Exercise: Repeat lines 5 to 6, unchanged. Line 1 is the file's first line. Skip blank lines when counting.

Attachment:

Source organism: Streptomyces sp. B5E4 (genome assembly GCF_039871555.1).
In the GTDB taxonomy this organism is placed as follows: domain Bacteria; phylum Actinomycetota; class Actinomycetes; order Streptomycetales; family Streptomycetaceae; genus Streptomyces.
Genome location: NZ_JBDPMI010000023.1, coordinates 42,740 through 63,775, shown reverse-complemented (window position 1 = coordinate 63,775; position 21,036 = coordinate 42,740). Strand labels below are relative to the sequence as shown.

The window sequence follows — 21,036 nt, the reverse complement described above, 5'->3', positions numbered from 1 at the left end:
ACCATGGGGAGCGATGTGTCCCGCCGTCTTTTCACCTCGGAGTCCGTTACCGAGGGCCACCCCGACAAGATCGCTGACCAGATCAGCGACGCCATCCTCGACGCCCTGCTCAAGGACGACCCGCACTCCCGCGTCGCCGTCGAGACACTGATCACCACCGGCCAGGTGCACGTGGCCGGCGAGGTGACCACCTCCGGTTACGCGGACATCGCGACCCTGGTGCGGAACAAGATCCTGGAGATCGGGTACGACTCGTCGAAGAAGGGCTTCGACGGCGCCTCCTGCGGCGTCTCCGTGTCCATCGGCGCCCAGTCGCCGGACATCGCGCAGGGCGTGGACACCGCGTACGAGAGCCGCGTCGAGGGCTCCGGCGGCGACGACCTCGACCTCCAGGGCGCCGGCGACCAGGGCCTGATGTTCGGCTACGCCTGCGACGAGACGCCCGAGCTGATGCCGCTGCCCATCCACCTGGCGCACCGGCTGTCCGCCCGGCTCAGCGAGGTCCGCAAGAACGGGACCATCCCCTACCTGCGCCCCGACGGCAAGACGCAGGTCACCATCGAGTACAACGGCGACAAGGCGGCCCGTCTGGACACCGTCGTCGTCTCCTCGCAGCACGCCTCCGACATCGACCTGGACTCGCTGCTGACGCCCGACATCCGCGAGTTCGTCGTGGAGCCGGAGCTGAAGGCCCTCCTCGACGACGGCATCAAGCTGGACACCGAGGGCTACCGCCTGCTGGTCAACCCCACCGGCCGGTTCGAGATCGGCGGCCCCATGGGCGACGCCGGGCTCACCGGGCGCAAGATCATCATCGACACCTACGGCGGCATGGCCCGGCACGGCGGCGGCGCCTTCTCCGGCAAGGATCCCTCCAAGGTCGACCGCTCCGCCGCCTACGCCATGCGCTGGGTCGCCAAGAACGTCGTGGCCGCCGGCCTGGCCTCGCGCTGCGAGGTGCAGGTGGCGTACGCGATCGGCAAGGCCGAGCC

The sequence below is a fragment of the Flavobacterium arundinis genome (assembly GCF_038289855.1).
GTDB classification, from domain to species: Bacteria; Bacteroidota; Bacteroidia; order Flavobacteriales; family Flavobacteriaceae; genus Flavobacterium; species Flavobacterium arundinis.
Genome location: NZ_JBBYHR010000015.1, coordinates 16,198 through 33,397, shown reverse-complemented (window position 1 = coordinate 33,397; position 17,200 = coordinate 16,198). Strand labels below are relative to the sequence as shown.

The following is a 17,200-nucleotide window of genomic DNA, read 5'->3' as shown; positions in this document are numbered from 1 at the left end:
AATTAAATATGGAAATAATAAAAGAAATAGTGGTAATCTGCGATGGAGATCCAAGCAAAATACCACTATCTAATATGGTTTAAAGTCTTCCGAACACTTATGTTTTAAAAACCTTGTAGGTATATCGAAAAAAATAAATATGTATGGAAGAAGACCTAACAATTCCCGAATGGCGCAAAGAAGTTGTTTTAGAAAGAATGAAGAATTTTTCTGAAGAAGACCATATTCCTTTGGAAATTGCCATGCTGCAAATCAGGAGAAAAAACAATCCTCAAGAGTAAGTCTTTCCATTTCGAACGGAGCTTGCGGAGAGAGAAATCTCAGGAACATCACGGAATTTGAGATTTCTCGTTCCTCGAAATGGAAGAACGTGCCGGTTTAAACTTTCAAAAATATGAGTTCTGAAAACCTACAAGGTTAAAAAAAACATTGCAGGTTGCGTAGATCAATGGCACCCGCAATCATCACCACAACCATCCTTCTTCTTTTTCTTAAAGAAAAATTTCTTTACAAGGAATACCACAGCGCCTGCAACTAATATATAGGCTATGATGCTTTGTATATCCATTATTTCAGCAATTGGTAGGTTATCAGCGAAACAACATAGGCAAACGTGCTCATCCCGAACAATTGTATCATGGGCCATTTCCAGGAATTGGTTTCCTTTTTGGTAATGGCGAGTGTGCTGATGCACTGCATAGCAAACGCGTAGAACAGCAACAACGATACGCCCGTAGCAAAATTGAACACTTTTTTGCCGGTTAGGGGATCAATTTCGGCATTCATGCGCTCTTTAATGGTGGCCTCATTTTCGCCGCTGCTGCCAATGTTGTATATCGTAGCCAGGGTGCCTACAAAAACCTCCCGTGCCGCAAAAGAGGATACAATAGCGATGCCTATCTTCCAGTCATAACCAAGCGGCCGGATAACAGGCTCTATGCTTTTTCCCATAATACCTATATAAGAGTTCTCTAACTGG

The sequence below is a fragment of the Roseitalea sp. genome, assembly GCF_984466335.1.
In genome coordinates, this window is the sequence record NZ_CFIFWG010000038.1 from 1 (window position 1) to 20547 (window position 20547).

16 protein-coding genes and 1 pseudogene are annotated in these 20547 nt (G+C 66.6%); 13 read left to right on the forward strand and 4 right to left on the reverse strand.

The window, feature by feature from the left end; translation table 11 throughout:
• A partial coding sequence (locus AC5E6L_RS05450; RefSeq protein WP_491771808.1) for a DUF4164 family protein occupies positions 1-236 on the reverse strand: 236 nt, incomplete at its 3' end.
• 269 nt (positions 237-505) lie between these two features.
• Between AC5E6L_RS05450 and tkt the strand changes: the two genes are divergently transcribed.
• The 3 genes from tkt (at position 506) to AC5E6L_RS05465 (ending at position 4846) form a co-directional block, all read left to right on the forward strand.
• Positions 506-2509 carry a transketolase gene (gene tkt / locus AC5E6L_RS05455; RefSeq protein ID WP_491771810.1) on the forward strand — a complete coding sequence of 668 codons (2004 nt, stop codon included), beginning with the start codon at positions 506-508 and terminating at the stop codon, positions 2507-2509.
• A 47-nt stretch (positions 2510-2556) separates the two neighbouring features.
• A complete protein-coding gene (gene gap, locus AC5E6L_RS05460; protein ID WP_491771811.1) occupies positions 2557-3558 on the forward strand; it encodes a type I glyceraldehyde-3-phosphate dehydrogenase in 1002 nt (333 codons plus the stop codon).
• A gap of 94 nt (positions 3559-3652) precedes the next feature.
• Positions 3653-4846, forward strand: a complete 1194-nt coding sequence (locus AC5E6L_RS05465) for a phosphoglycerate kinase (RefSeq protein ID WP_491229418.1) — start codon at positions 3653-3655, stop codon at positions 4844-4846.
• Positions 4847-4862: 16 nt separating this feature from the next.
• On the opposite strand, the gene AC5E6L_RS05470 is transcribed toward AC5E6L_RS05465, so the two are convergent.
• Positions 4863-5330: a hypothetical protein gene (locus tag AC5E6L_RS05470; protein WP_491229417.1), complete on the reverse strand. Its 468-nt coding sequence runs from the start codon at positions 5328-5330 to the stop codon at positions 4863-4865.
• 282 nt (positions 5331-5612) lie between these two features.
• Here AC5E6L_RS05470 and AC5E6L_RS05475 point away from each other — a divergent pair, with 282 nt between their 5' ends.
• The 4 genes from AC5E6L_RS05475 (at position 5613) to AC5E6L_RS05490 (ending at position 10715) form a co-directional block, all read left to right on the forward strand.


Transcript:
ACCATGGGGAGCGATGTGTCCCGCCGTCTTTTCACCTCGGAGTCCGTTACCGAGGGCCACCCCGACAAGATCGCTGACCAGATCAGCGACGCCATCCTCGACGCCCTGCTCAAGGACGACCCGCACTCCCGCGTCGCCGTCGAGACACTGATCACCACCGGCCAGGTGCACGTGGCCGGCGAGGTGACCACCTCCGGTTACGCGGACATCGCGACCCTGGTGCGGAACAAGATCCTGGAGATCGGGTACGACTCGTCGAAGAAGGGCTTCGACGGCGCCTCCTGCGGCGTCTCCGTGTCCATCGGCGCCCAGTCGCCGGACATCGCGCAGGGCGTGGACACCGCGTACGAGAGCCGCGTCGAGGGCTCCGGCGGCGACGACCTCGACCTCCAGGGCGCCGGCGACCAGGGCCTGATGTTCGGCTACGCCTGCGACGAGACGCCCGAGCTGATGCCGCTGCCCATCCACCTGGCGCACCGGCTGTCCGCCCGGCTCAGCGAGGTCCGCAAGAACGGGACCATCCCCTACCTGCGCCCCGACGGCAAGACGCAGGTCACCATCGAGTACAACGGCGACAAGGCGGCCCGTCTGGACACCGTCGTCGTCTCCTCGCAGCACGCCTCCGACATCGACCTGGACTCGCTGCTGACGCCCGACATCCGCGAGTTCGTCGTGGAGCCGGAGCTGAAGGCCCTCCTCGACGACGGCATCAAGCTGGACACCGAGGGCTACCGCCTGCTGGTCAACCCCACCGGCCGGTTCGAGATCGGCGGCCCCATGGGCGACGCCGGGCTCACCGGGCGCAAGATCATCATCGACACCTACGGCGGCATGGCCCGGCACGGCGGCGGCGCCTTCTCCGGCAAGGATCCCTCCAAGGTCGACCGCTCCGCCGCCTACGCCATGCGCTGGGTCGCCAAGAACGTCGTGGCCGCCGGCCTGGCCTCGCGCTGCGAGGTGCAGGTGGCGTACGCGATCGGCAAGGCCGAGCC

The sequence below is a fragment of the Flavobacterium arundinis genome (assembly GCF_038289855.1).